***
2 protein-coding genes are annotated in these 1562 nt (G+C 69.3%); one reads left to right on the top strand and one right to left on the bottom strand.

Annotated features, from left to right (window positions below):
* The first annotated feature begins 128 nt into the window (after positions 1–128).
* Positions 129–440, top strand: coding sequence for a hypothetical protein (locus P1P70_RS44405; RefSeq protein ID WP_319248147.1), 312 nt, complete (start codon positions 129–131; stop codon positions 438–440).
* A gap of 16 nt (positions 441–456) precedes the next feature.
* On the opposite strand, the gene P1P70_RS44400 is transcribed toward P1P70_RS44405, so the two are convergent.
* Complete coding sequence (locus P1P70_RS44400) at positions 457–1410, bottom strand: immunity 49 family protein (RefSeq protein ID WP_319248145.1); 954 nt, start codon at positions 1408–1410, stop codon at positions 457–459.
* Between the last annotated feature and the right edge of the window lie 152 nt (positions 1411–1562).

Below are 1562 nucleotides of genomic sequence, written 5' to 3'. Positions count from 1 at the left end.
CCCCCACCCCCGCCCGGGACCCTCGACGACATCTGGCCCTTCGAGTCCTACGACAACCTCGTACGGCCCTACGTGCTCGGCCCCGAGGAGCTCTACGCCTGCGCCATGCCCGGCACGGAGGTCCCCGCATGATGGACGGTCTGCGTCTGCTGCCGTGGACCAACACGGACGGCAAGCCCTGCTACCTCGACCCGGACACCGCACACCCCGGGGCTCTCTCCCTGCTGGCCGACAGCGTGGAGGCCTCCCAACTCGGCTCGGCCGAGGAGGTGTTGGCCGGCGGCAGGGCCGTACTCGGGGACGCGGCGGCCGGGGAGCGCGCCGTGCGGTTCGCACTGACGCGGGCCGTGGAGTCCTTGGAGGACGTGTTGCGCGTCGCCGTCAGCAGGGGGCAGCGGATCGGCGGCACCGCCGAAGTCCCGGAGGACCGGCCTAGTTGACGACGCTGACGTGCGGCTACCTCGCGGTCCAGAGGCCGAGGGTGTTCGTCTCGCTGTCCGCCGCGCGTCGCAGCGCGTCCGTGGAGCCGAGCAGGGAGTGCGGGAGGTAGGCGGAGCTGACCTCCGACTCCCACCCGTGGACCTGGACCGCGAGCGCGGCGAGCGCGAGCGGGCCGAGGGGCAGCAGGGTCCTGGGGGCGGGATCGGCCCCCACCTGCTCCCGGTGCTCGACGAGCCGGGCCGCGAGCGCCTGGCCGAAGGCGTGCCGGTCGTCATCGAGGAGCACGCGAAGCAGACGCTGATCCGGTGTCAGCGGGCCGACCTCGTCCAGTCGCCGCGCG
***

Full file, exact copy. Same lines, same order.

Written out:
2 protein-coding genes are annotated in these 1562 nt (G+C 69.3%); one reads left to right on the top strand and one right to left on the bottom strand.

Annotated features, from left to right (window positions below):
* The first annotated feature begins 128 nt into the window (after positions 1–128).
* Positions 129–440, top strand: coding sequence for a hypothetical protein (locus P1P70_RS44405; RefSeq protein ID WP_319248147.1), 312 nt, complete (start codon positions 129–131; stop codon positions 438–440).
* A gap of 16 nt (positions 441–456) precedes the next feature.
* On the opposite strand, the gene P1P70_RS44400 is transcribed toward P1P70_RS44405, so the two are convergent.
* Complete coding sequence (locus P1P70_RS44400) at positions 457–1410, bottom strand: immunity 49 family protein (RefSeq protein ID WP_319248145.1); 954 nt, start codon at positions 1408–1410, stop codon at positions 457–459.
* Between the last annotated feature and the right edge of the window lie 152 nt (positions 1411–1562).

Below are 1562 nucleotides of genomic sequence, written 5' to 3'. Positions count from 1 at the left end.
CCCCCACCCCCGCCCGGGACCCTCGACGACATCTGGCCCTTCGAGTCCTACGACAACCTCGTACGGCCCTACGTGCTCGGCCCCGAGGAGCTCTACGCCTGCGCCATGCCCGGCACGGAGGTCCCCGCATGATGGACGGTCTGCGTCTGCTGCCGTGGACCAACACGGACGGCAAGCCCTGCTACCTCGACCCGGACACCGCACACCCCGGGGCTCTCTCCCTGCTGGCCGACAGCGTGGAGGCCTCCCAACTCGGCTCGGCCGAGGAGGTGTTGGCCGGCGGCAGGGCCGTACTCGGGGACGCGGCGGCCGGGGAGCGCGCCGTGCGGTTCGCACTGACGCGGGCCGTGGAGTCCTTGGAGGACGTGTTGCGCGTCGCCGTCAGCAGGGGGCAGCGGATCGGCGGCACCGCCGAAGTCCCGGAGGACCGGCCTAGTTGACGACGCTGACGTGCGGCTACCTCGCGGTCCAGAGGCCGAGGGTGTTCGTCTCGCTGTCCGCCGCGCGTCGCAGCGCGTCCGTGGAGCCGAGCAGGGAGTGCGGGAGGTAGGCGGAGCTGACCTCCGACTCCCACCCGTGGACCTGGACCGCGAGCGCGGCGAGCGCGAGCGGGCCGAGGGGCAGCAGGGTCCTGGGGGCGGGATCGGCCCCCACCTGCTCCCGGTGCTCGACGAGCCGGGCCGCGAGCGCCTGGCCGAAGGCGTGCCGGTCGTCATCGAGGAGCACGCGAAGCAGACGCTGATCCGGTGTCAGCGGGCCGACCTCGTCCAGTCGCCGCGCG